I woke up with a start, needed a moment to figure out where I was before allowing myself to sink back onto the mattress, my mind retracing the events that had led me here. After I’d staggered away from the beach, I’d come across a dusty, four-foot-wide track. Trying yet continually failing to regain focus, I attempted to force my brain to decide which direction to take. I stood by the side of the path forever, my mind spinning. Unanswered questions piled on top of each other, layer after stifling layer of uncertainty. When I couldn’t bear it any longer, and for no discernible reason other than gut instinct, I turned right.
As I’d limped along, forcing one foot in front of the other, the sky had clouded over, taking away most of the moonlight and visibility, making everything around me more ominous. I picked up the pace, ignoring the pain in my temple, which ordered me to slow down, to sit down, and kept walking. About a quarter of a mile later, a fat water droplet bounced off the top of my skull. A flash of lightning followed, and not long after I heard the sound of rolling thunder in the not-too-far-away distance. Shivering, I upped my speed some more, hoping to find refuge before the heavens opened and dumped the brunt of the approaching storm on top of my aching head.
The track had been deserted. Not a single pedestrian, cyclist or anyone in a car I could ask for help. As I walked, my feet thudding in a steady rhythm on the path, I’d asked myself the same question over and over, saying it out loud, as if making a demand would suddenly provide the answer. “What’s my name? What’s my name? What. Is. My. Name?”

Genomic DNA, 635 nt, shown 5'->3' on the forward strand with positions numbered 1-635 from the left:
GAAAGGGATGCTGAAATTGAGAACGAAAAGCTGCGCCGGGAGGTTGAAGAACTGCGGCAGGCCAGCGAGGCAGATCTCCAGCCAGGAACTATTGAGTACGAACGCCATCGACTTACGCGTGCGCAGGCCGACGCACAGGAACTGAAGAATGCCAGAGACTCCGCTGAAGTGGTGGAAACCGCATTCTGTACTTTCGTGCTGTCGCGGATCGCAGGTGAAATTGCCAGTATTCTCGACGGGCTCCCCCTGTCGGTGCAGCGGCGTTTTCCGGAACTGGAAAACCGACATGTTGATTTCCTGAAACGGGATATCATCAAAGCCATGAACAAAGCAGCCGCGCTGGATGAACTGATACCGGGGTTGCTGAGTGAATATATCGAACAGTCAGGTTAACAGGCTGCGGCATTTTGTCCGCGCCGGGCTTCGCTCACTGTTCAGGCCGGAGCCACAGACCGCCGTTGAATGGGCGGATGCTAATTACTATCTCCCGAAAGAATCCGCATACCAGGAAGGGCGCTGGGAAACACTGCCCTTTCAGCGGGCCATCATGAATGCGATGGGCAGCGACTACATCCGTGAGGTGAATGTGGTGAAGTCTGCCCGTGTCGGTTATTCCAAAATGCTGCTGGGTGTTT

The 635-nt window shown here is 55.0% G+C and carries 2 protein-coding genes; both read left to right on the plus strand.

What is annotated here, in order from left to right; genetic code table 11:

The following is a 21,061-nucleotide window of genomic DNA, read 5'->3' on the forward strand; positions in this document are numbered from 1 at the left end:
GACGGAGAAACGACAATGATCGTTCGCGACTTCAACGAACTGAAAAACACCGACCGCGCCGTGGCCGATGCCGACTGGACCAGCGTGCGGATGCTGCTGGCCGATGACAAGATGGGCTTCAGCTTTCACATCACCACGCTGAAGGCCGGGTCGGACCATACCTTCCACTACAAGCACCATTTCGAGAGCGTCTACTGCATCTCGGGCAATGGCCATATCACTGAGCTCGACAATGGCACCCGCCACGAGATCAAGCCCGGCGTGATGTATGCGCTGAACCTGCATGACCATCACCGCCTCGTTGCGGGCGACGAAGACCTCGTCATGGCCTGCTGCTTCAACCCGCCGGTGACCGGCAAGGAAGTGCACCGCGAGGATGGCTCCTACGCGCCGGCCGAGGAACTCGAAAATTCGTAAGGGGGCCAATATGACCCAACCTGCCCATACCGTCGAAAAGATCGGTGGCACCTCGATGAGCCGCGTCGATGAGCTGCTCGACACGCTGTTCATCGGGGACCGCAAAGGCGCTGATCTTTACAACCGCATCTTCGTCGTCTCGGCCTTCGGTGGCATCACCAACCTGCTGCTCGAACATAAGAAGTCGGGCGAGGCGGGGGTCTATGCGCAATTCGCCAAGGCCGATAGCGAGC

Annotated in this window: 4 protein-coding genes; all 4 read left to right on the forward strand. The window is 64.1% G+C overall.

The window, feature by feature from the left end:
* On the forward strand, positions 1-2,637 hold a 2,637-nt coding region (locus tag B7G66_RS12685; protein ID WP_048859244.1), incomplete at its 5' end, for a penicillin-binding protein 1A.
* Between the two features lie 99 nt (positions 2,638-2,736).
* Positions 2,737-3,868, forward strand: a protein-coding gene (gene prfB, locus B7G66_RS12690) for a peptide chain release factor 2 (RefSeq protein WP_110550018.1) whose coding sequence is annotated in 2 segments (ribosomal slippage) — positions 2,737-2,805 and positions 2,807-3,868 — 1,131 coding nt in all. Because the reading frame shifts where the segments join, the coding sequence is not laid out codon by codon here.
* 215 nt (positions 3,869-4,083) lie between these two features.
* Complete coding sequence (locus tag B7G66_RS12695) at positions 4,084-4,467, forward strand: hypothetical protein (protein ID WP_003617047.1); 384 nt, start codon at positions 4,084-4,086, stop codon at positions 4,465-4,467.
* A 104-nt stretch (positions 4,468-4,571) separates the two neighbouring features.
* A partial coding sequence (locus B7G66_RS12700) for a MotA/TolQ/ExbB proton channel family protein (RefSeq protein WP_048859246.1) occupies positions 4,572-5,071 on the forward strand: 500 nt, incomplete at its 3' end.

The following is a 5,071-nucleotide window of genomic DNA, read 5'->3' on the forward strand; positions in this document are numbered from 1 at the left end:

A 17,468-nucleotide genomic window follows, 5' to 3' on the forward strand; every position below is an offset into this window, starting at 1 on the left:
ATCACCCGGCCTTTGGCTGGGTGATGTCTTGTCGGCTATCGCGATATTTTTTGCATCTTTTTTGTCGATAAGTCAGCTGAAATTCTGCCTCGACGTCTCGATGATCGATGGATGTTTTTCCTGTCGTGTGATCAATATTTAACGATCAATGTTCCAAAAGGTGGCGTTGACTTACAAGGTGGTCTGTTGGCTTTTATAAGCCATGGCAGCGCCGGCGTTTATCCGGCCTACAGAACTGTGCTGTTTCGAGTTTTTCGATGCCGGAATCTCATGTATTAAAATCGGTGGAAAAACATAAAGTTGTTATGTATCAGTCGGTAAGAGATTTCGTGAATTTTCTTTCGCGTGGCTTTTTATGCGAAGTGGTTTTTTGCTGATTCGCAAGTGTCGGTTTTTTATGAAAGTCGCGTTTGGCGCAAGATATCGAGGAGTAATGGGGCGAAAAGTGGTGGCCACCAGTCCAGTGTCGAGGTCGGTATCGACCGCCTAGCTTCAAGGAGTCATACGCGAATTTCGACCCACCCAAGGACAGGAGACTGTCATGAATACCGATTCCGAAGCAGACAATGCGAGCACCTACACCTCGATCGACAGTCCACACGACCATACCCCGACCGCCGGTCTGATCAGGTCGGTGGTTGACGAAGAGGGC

Fear came and went like waves on the beach. One minute my mind screamed at me to find shelter and get warm, but the next, the question returned, running through my head at a maniacal speed. What’s my name? What’s my name? What’s my name? What’s my name?
I’m not sure how long I walked. An hour? More? Bombarded by the frigid rain, barefoot and wearing nothing but shorts, my head still pounding and no recollection of…anything, I needed to find help. I ordered myself to keep going. Keep going. Those two words became my new mantra, the only way to drown out the voice in my head bellowing this was all wrong, I was in trouble. Serious trouble.
When the track veered to the left and I’d seen a flickering light in the distance, I’d wanted to run to it. My legs refused. They were at least twice as heavy since I’d started out, making me walk more slowly as I tried to ignore the sharp pebbles and stones digging into the soles of my feet. Getting closer to the light, I could make out the faint shape of a single-story home and I let out an exhausted grunt. Almost there, I told myself. Hobbling up the long driveway, I staggered in the direction of the front door, but when a flash of lightning illuminated the skies and the car parked outside, my feet stopped dead. I squinted at the large blue-and-white letters on the side of the vehicle. The word POLICE.
I scrambled, toes and heels searching for traction, as if they, not my brain, sensed danger. It didn’t make sense. An officer might be able to help me, except I knew—I knew—I couldn’t knock on that door. Couldn’t ask whoever was inside for assistance. I had to get out of here, and so I turned and ran this time, disregarding the stinging in my feet and the searing in my lungs as a primeval fear deep within me took over, urging me to put as much distance between me, the house and the police cruiser as fast as I could. I kept going for longer than I thought possible, didn’t slow down until the track widened some more and changed into smooth asphalt. That was when, doubled over from the effort, I finally caught my breath for long enough to steady the pounding of my heart.